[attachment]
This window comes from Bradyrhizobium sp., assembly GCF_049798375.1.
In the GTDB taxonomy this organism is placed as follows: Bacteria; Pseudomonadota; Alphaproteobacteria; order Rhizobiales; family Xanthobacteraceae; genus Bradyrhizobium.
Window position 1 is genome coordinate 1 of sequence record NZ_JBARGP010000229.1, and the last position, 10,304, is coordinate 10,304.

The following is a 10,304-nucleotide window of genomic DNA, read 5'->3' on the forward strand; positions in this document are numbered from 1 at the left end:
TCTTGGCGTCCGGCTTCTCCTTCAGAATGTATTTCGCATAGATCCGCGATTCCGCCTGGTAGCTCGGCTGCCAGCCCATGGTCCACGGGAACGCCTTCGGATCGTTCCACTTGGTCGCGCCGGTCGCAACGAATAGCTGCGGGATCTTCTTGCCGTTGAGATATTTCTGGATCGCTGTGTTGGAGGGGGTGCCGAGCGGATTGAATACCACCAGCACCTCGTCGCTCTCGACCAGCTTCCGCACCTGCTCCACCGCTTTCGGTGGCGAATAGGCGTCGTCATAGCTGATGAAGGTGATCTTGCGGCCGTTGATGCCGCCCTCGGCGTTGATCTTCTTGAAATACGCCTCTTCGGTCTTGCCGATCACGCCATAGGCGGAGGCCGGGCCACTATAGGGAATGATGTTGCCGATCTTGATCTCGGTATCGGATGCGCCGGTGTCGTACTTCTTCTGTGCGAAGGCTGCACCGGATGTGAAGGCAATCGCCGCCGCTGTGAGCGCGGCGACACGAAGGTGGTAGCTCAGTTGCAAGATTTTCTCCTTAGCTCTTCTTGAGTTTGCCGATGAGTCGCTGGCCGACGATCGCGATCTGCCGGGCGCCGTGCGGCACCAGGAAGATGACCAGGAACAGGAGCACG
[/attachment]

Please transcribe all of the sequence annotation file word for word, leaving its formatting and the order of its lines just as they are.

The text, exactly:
This window comes from Bradyrhizobium sp., assembly GCF_049798375.1.
In the GTDB taxonomy this organism is placed as follows: Bacteria; Pseudomonadota; Alphaproteobacteria; order Rhizobiales; family Xanthobacteraceae; genus Bradyrhizobium.
Window position 1 is genome coordinate 1 of sequence record NZ_JBARGP010000229.1, and the last position, 10,304, is coordinate 10,304.

The following is a 10,304-nucleotide window of genomic DNA, read 5'->3' on the forward strand; positions in this document are numbered from 1 at the left end:
TCTTGGCGTCCGGCTTCTCCTTCAGAATGTATTTCGCATAGATCCGCGATTCCGCCTGGTAGCTCGGCTGCCAGCCCATGGTCCACGGGAACGCCTTCGGATCGTTCCACTTGGTCGCGCCGGTCGCAACGAATAGCTGCGGGATCTTCTTGCCGTTGAGATATTTCTGGATCGCTGTGTTGGAGGGGGTGCCGAGCGGATTGAATACCACCAGCACCTCGTCGCTCTCGACCAGCTTCCGCACCTGCTCCACCGCTTTCGGTGGCGAATAGGCGTCGTCATAGCTGATGAAGGTGATCTTGCGGCCGTTGATGCCGCCCTCGGCGTTGATCTTCTTGAAATACGCCTCTTCGGTCTTGCCGATCACGCCATAGGCGGAGGCCGGGCCACTATAGGGAATGATGTTGCCGATCTTGATCTCGGTATCGGATGCGCCGGTGTCGTACTTCTTCTGTGCGAAGGCTGCACCGGATGTGAAGGCAATCGCCGCCGCTGTGAGCGCGGCGACACGAAGGTGGTAGCTCAGTTGCAAGATTTTCTCCTTAGCTCTTCTTGAGTTTGCCGATGAGTCGCTGGCCGACGATCGCGATCTGCCGGGCGCCGTGCGGCACCAGGAAGATGACCAGGAACAGGAGCACG